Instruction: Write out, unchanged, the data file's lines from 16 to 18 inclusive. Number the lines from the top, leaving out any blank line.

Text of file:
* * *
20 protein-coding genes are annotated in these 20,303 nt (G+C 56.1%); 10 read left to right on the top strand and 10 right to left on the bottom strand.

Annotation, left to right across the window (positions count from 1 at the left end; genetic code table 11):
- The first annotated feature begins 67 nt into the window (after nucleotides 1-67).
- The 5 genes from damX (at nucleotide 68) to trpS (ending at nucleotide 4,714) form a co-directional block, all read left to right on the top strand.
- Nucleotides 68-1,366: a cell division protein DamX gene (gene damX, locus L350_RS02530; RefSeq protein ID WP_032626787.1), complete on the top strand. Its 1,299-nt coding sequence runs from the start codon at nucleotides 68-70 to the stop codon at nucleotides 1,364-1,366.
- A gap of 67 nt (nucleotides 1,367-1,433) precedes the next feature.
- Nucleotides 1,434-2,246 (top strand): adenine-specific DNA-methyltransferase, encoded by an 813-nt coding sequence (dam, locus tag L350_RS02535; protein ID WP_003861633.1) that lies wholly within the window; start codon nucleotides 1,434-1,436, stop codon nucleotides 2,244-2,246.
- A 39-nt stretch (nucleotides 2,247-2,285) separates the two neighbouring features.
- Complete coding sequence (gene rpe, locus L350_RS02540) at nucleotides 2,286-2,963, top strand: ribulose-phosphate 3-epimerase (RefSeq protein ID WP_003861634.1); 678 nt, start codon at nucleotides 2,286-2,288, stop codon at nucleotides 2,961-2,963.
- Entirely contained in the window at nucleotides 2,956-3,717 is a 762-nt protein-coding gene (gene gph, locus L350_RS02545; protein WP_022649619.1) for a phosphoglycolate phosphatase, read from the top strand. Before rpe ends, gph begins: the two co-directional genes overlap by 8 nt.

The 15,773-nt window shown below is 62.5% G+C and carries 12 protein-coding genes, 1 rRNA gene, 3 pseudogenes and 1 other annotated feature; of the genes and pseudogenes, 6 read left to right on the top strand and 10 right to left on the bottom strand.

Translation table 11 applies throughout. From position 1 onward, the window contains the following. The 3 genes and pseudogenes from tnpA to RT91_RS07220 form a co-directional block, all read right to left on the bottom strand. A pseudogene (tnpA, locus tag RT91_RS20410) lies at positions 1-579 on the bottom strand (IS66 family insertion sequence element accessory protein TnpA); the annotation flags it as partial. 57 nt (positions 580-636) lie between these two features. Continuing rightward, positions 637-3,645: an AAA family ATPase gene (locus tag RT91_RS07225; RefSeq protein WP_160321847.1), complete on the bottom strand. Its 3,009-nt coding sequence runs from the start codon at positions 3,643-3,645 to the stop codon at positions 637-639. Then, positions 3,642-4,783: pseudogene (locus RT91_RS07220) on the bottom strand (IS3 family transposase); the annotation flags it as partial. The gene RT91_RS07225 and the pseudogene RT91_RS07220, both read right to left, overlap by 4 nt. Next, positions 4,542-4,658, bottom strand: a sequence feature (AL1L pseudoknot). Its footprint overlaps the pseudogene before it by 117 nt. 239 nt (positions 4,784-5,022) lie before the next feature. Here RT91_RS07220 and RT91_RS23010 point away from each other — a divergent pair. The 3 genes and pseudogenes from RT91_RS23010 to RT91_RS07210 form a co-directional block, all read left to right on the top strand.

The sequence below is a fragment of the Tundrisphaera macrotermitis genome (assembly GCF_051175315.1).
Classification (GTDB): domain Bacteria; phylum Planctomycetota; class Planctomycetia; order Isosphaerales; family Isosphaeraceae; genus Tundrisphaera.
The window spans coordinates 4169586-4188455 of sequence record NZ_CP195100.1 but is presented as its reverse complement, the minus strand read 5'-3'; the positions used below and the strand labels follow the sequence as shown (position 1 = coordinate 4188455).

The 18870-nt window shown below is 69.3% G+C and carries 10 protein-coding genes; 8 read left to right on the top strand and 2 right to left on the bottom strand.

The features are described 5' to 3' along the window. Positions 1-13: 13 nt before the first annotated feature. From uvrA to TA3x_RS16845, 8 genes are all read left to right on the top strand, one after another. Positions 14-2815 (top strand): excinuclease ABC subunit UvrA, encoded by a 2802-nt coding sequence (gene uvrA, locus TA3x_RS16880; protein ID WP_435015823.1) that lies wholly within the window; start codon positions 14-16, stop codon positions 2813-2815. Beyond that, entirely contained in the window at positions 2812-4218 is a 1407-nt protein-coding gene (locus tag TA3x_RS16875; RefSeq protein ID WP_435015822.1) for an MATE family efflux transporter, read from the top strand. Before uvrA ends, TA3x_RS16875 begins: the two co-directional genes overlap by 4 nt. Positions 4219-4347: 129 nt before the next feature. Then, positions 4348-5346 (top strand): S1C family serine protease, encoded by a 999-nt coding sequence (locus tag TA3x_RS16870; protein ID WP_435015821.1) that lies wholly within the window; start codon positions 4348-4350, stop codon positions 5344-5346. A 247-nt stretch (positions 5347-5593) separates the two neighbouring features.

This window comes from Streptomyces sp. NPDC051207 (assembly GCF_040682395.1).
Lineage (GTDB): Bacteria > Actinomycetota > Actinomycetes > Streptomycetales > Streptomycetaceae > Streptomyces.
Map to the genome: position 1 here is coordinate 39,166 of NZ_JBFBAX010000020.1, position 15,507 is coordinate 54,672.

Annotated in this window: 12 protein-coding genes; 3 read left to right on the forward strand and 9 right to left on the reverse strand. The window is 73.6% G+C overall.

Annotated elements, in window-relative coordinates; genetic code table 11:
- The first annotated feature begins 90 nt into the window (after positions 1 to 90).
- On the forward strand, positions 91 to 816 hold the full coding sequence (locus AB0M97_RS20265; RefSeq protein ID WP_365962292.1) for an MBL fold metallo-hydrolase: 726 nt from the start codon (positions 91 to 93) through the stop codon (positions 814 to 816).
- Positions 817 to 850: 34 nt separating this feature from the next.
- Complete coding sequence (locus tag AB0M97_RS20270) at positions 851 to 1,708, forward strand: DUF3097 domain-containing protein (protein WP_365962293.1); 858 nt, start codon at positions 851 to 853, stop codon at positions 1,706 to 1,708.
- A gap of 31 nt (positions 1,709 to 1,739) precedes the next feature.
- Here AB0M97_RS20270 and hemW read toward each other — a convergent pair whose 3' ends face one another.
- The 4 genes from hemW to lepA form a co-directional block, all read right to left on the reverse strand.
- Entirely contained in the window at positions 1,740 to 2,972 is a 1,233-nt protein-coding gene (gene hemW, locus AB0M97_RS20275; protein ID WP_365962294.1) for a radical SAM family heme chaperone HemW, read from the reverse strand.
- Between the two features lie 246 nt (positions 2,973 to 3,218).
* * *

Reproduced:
The 18870-nt window shown below is 69.3% G+C and carries 10 protein-coding genes; 8 read left to right on the top strand and 2 right to left on the bottom strand.

The features are described 5' to 3' along the window. Positions 1-13: 13 nt before the first annotated feature. From uvrA to TA3x_RS16845, 8 genes are all read left to right on the top strand, one after another. Positions 14-2815 (top strand): excinuclease ABC subunit UvrA, encoded by a 2802-nt coding sequence (gene uvrA, locus TA3x_RS16880; protein ID WP_435015823.1) that lies wholly within the window; start codon positions 14-16, stop codon positions 2813-2815. Beyond that, entirely contained in the window at positions 2812-4218 is a 1407-nt protein-coding gene (locus tag TA3x_RS16875; RefSeq protein ID WP_435015822.1) for an MATE family efflux transporter, read from the top strand. Before uvrA ends, TA3x_RS16875 begins: the two co-directional genes overlap by 4 nt. Positions 4219-4347: 129 nt before the next feature. Then, positions 4348-5346 (top strand): S1C family serine protease, encoded by a 999-nt coding sequence (locus tag TA3x_RS16870; protein ID WP_435015821.1) that lies wholly within the window; start codon positions 4348-4350, stop codon positions 5344-5346. A 247-nt stretch (positions 5347-5593) separates the two neighbouring features.

This window comes from Streptomyces sp. NPDC051207 (assembly GCF_040682395.1).